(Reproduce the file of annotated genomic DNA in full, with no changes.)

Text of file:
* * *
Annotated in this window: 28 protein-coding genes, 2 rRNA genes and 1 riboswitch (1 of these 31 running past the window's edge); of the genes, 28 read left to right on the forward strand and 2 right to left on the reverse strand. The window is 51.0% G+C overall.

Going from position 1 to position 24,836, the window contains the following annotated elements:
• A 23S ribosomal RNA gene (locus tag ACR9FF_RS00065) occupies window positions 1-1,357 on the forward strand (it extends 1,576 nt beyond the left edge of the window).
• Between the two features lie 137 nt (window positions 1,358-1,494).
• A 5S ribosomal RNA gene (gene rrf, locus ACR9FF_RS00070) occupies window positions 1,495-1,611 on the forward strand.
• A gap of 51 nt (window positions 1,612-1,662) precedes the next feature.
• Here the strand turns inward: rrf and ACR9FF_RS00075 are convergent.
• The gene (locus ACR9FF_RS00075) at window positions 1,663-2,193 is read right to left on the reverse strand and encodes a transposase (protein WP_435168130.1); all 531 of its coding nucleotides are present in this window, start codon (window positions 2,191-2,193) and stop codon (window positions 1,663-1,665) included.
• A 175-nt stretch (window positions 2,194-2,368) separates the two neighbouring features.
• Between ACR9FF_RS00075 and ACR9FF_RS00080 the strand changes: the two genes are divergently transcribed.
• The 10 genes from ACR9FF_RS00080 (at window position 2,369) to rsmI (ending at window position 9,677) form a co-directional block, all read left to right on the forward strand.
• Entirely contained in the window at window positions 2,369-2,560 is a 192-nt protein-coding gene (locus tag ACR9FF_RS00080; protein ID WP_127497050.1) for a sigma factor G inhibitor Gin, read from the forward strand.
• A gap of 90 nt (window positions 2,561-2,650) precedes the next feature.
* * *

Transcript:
Annotated in this window: 28 protein-coding genes, 2 rRNA genes and 1 riboswitch (1 of these 31 running past the window's edge); of the genes, 28 read left to right on the forward strand and 2 right to left on the reverse strand. The window is 51.0% G+C overall.

Going from position 1 to position 24,836, the window contains the following annotated elements:
• A 23S ribosomal RNA gene (locus tag ACR9FF_RS00065) occupies window positions 1-1,357 on the forward strand (it extends 1,576 nt beyond the left edge of the window).
• Between the two features lie 137 nt (window positions 1,358-1,494).
• A 5S ribosomal RNA gene (gene rrf, locus ACR9FF_RS00070) occupies window positions 1,495-1,611 on the forward strand.
• A gap of 51 nt (window positions 1,612-1,662) precedes the next feature.
• Here the strand turns inward: rrf and ACR9FF_RS00075 are convergent.
• The gene (locus ACR9FF_RS00075) at window positions 1,663-2,193 is read right to left on the reverse strand and encodes a transposase (protein WP_435168130.1); all 531 of its coding nucleotides are present in this window, start codon (window positions 2,191-2,193) and stop codon (window positions 1,663-1,665) included.
• A 175-nt stretch (window positions 2,194-2,368) separates the two neighbouring features.
• Between ACR9FF_RS00075 and ACR9FF_RS00080 the strand changes: the two genes are divergently transcribed.
• The 10 genes from ACR9FF_RS00080 (at window position 2,369) to rsmI (ending at window position 9,677) form a co-directional block, all read left to right on the forward strand.
• Entirely contained in the window at window positions 2,369-2,560 is a 192-nt protein-coding gene (locus tag ACR9FF_RS00080; protein ID WP_127497050.1) for a sigma factor G inhibitor Gin, read from the forward strand.
• A gap of 90 nt (window positions 2,561-2,650) precedes the next feature.